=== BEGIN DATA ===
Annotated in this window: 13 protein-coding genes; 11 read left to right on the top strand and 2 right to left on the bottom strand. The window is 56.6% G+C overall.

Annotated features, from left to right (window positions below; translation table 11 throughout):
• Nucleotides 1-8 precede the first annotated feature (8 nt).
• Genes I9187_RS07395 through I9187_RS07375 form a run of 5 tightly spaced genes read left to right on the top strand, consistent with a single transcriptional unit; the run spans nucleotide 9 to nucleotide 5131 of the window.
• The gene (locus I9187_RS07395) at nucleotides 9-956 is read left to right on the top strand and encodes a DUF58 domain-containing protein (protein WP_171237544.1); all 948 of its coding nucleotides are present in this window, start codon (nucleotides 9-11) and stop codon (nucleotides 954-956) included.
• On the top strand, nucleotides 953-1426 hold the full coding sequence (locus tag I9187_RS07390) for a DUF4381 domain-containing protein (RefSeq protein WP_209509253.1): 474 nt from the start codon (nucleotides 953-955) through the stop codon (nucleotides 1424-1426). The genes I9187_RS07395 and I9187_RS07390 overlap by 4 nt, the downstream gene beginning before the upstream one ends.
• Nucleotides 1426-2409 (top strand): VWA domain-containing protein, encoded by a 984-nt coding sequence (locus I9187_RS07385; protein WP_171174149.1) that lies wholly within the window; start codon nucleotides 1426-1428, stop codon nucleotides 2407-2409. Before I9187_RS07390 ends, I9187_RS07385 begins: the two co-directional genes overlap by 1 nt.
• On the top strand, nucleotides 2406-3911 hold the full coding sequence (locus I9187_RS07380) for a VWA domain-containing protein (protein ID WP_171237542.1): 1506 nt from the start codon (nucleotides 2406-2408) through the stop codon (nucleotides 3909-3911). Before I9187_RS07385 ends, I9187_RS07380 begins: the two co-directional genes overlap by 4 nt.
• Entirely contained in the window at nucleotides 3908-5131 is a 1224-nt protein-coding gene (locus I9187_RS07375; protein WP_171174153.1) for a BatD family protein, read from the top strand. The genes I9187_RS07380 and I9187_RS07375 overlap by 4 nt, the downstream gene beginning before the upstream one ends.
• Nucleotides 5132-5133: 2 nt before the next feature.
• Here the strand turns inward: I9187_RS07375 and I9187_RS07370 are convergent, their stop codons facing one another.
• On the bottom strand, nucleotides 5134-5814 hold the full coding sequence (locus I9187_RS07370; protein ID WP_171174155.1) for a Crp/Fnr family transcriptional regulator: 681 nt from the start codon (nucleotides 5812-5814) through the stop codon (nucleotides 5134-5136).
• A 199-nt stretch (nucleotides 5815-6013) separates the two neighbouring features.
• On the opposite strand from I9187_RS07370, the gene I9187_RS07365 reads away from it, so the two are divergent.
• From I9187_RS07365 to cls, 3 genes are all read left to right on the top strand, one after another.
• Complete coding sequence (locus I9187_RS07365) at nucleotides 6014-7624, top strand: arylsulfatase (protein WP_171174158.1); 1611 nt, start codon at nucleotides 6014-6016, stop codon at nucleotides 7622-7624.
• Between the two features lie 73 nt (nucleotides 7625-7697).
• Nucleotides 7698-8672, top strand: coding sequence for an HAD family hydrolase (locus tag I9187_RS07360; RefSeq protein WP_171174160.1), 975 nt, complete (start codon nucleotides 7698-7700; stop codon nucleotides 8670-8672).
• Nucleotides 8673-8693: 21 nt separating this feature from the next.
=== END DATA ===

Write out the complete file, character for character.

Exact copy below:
Annotated in this window: 13 protein-coding genes; 11 read left to right on the top strand and 2 right to left on the bottom strand. The window is 56.6% G+C overall.

Annotated features, from left to right (window positions below; translation table 11 throughout):
• Nucleotides 1-8 precede the first annotated feature (8 nt).
• Genes I9187_RS07395 through I9187_RS07375 form a run of 5 tightly spaced genes read left to right on the top strand, consistent with a single transcriptional unit; the run spans nucleotide 9 to nucleotide 5131 of the window.
• The gene (locus I9187_RS07395) at nucleotides 9-956 is read left to right on the top strand and encodes a DUF58 domain-containing protein (protein WP_171237544.1); all 948 of its coding nucleotides are present in this window, start codon (nucleotides 9-11) and stop codon (nucleotides 954-956) included.
• On the top strand, nucleotides 953-1426 hold the full coding sequence (locus tag I9187_RS07390) for a DUF4381 domain-containing protein (RefSeq protein WP_209509253.1): 474 nt from the start codon (nucleotides 953-955) through the stop codon (nucleotides 1424-1426). The genes I9187_RS07395 and I9187_RS07390 overlap by 4 nt, the downstream gene beginning before the upstream one ends.
• Nucleotides 1426-2409 (top strand): VWA domain-containing protein, encoded by a 984-nt coding sequence (locus I9187_RS07385; protein WP_171174149.1) that lies wholly within the window; start codon nucleotides 1426-1428, stop codon nucleotides 2407-2409. Before I9187_RS07390 ends, I9187_RS07385 begins: the two co-directional genes overlap by 1 nt.
• On the top strand, nucleotides 2406-3911 hold the full coding sequence (locus I9187_RS07380) for a VWA domain-containing protein (protein ID WP_171237542.1): 1506 nt from the start codon (nucleotides 2406-2408) through the stop codon (nucleotides 3909-3911). Before I9187_RS07385 ends, I9187_RS07380 begins: the two co-directional genes overlap by 4 nt.
• Entirely contained in the window at nucleotides 3908-5131 is a 1224-nt protein-coding gene (locus I9187_RS07375; protein WP_171174153.1) for a BatD family protein, read from the top strand. The genes I9187_RS07380 and I9187_RS07375 overlap by 4 nt, the downstream gene beginning before the upstream one ends.
• Nucleotides 5132-5133: 2 nt before the next feature.
• Here the strand turns inward: I9187_RS07375 and I9187_RS07370 are convergent, their stop codons facing one another.
• On the bottom strand, nucleotides 5134-5814 hold the full coding sequence (locus I9187_RS07370; protein ID WP_171174155.1) for a Crp/Fnr family transcriptional regulator: 681 nt from the start codon (nucleotides 5812-5814) through the stop codon (nucleotides 5134-5136).
• A 199-nt stretch (nucleotides 5815-6013) separates the two neighbouring features.
• On the opposite strand from I9187_RS07370, the gene I9187_RS07365 reads away from it, so the two are divergent.
• From I9187_RS07365 to cls, 3 genes are all read left to right on the top strand, one after another.
• Complete coding sequence (locus I9187_RS07365) at nucleotides 6014-7624, top strand: arylsulfatase (protein WP_171174158.1); 1611 nt, start codon at nucleotides 6014-6016, stop codon at nucleotides 7622-7624.
• Between the two features lie 73 nt (nucleotides 7625-7697).
• Nucleotides 7698-8672, top strand: coding sequence for an HAD family hydrolase (locus tag I9187_RS07360; RefSeq protein WP_171174160.1), 975 nt, complete (start codon nucleotides 7698-7700; stop codon nucleotides 8670-8672).
• Nucleotides 8673-8693: 21 nt separating this feature from the next.